Good morning, everyone. Thank you for allowing me to be here and the CBA to be here.
I'd like to start off by saying that although the CBA doesn't support passage of the bill in its current form, there are a number of proposed amendments that are positive and ultimately ought to be included in the YCJA. For example, the recognition of diminished moral blameworthiness or culpability of young persons is a very significant step in the right direction. Also, we support the amendment prohibiting youth under the age of 18 from ever being sent to adult institutions.
With that said, on balance, the CBA cannot recommend passage of the bill in its current incarnation. With the emphasis being shifted toward pre-trial and post-conviction incarceration of youth, the bill would be a step backwards for the YCJA. Bill C-4 represents a radical shift from the guiding principles behind the hugely successful YCJA and recognition that most youth come into contact with the law as a result of fairly minor and isolated incidents.
The YCJA recognizes the importance of diverting minors and minor incidents away from the criminal justice system, with an emphasis on extrajudicial measures such as warnings, cautions, referrals, mediation, and also family conferencing. The YCJA stresses the importance of rehabilitation and reintegration of youth offenders throughout the act, including in the preamble and also in the purposes and principles of the act. One of the key objectives is to keep young offenders out of jail except for the worst, most violent, or habitual offenders. For those violent or habitual offenders, the YCJA opened the door to adult sentences and opened it more widely and perhaps rightly so. It was a move in the right direction.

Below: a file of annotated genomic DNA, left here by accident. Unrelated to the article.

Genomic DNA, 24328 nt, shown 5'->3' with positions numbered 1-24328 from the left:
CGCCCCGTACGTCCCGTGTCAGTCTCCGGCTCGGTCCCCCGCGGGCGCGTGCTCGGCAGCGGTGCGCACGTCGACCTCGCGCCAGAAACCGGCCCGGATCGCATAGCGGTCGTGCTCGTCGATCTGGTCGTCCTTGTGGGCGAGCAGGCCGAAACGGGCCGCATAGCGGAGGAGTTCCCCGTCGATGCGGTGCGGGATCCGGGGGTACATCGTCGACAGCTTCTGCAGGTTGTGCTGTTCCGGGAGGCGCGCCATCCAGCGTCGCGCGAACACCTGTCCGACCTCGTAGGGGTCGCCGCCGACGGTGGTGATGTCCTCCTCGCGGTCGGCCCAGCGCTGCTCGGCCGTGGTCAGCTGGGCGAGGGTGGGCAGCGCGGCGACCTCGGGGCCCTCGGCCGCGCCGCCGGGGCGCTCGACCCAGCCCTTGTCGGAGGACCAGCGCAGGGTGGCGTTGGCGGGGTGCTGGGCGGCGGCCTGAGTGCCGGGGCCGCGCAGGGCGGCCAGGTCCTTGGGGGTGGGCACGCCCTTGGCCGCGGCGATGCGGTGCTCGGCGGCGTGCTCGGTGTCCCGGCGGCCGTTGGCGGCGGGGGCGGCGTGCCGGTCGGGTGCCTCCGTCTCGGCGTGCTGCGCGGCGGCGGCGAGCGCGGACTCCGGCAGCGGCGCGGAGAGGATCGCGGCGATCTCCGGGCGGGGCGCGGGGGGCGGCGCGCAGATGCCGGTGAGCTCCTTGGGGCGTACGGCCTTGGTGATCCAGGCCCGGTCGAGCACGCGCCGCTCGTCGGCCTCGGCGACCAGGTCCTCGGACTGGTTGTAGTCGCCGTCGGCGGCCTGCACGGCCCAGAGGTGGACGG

With that said, Bill C-4 is a step back to the dark days of incarceration for youth. It is a movement away from diversion, rehabilitation, and reintegration.
It appears that one impetus for the bill is Mr. Justice Nunn's report, “Spiralling Out of Control: Lessons From a Boy in Trouble”. But Justice Nunn himself has actually spoken out against over-reliance on incarceration of youth, saying recently:
There’s no evidence anywhere in North America that I know of that keeping people in custody longer, punishing them longer, has any fruitful effects for society. Custody should be the last-ditch thing for a child....
Indeed, Justice Nunn has some disdain for certain aspects of Bill C-4 itself. He is quoted recently as saying “They have gone beyond what I did, and beyond the philosophy I accepted. I don’t think it’s wise.”
In the CBA's view, one area where the bill does go beyond what Justice Nunn recommended is the deletion of long-term protection of the public in favour of the more general concept of protection of the public. Without further insight, one can only assume that the deletion of the words “long-term” before “protection of the public” is intentional. This raises serious concerns about young people being locked up for longer periods of time, situations that should only be reserved for the most serious cases.
Except for those most serious or habitual cases—and I pause parenthetically to note that Dr. Croisdale recently talked about the most serious cases being between 5% and 10%, and I believe he testified before this committee on May 13—it's in the interests of both society and the young person to focus on how rehabilitation can best be achieved. The reality is, the vast majority of young people who come into contact with the justice system do so once or twice and likely never come back again. That's what I took from Dr. Croisdale's evidence, and that's what the CBA took from it.